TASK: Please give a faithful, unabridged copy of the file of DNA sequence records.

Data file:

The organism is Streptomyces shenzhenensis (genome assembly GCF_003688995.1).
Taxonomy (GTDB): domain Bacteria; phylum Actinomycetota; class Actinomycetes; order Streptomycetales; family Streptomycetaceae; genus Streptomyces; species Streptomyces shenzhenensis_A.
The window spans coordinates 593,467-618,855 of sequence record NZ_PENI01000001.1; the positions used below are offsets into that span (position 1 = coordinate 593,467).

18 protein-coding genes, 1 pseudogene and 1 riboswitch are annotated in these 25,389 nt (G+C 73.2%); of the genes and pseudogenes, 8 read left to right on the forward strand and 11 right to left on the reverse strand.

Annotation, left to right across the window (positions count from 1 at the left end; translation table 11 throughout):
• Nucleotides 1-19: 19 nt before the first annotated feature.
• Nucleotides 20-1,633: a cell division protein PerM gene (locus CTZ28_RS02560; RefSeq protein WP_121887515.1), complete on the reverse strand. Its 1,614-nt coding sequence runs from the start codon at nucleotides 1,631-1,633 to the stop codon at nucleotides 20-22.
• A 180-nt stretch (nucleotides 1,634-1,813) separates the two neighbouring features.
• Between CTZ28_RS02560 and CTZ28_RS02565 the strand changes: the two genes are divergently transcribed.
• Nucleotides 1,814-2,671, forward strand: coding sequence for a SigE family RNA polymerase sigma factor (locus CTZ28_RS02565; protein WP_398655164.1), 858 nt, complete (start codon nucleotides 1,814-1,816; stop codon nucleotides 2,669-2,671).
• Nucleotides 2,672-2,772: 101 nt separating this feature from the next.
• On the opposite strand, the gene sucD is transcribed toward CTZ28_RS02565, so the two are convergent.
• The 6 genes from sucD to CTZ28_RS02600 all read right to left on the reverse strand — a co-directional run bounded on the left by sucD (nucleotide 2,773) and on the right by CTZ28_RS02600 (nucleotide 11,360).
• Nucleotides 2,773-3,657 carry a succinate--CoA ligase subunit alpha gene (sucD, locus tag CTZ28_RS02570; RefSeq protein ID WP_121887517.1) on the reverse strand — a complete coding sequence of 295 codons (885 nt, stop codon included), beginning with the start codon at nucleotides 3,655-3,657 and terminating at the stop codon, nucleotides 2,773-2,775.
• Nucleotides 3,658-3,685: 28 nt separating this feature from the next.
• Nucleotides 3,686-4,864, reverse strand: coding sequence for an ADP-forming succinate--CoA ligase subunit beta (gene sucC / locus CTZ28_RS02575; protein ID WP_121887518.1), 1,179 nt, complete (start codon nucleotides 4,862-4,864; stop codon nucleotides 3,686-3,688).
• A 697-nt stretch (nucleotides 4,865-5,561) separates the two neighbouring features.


The organism is Streptomyces shenzhenensis (genome assembly GCF_003688995.1).
Taxonomy (GTDB): domain Bacteria; phylum Actinomycetota; class Actinomycetes; order Streptomycetales; family Streptomycetaceae; genus Streptomyces; species Streptomyces shenzhenensis_A.
The window spans coordinates 593,467-618,855 of sequence record NZ_PENI01000001.1; the positions used below are offsets into that span (position 1 = coordinate 593,467).

18 protein-coding genes, 1 pseudogene and 1 riboswitch are annotated in these 25,389 nt (G+C 73.2%); of the genes and pseudogenes, 8 read left to right on the forward strand and 11 right to left on the reverse strand.

Annotation, left to right across the window (positions count from 1 at the left end; translation table 11 throughout):
• Nucleotides 1-19: 19 nt before the first annotated feature.
• Nucleotides 20-1,633: a cell division protein PerM gene (locus CTZ28_RS02560; RefSeq protein WP_121887515.1), complete on the reverse strand. Its 1,614-nt coding sequence runs from the start codon at nucleotides 1,631-1,633 to the stop codon at nucleotides 20-22.
• A 180-nt stretch (nucleotides 1,634-1,813) separates the two neighbouring features.
• Between CTZ28_RS02560 and CTZ28_RS02565 the strand changes: the two genes are divergently transcribed.
• Nucleotides 1,814-2,671, forward strand: coding sequence for a SigE family RNA polymerase sigma factor (locus CTZ28_RS02565; protein WP_398655164.1), 858 nt, complete (start codon nucleotides 1,814-1,816; stop codon nucleotides 2,669-2,671).
• Nucleotides 2,672-2,772: 101 nt separating this feature from the next.
• On the opposite strand, the gene sucD is transcribed toward CTZ28_RS02565, so the two are convergent.
• The 6 genes from sucD to CTZ28_RS02600 all read right to left on the reverse strand — a co-directional run bounded on the left by sucD (nucleotide 2,773) and on the right by CTZ28_RS02600 (nucleotide 11,360).
• Nucleotides 2,773-3,657 carry a succinate--CoA ligase subunit alpha gene (sucD, locus tag CTZ28_RS02570; RefSeq protein ID WP_121887517.1) on the reverse strand — a complete coding sequence of 295 codons (885 nt, stop codon included), beginning with the start codon at nucleotides 3,655-3,657 and terminating at the stop codon, nucleotides 2,773-2,775.
• Nucleotides 3,658-3,685: 28 nt separating this feature from the next.
• Nucleotides 3,686-4,864, reverse strand: coding sequence for an ADP-forming succinate--CoA ligase subunit beta (gene sucC / locus CTZ28_RS02575; protein ID WP_121887518.1), 1,179 nt, complete (start codon nucleotides 4,862-4,864; stop codon nucleotides 3,686-3,688).
• A 697-nt stretch (nucleotides 4,865-5,561) separates the two neighbouring features.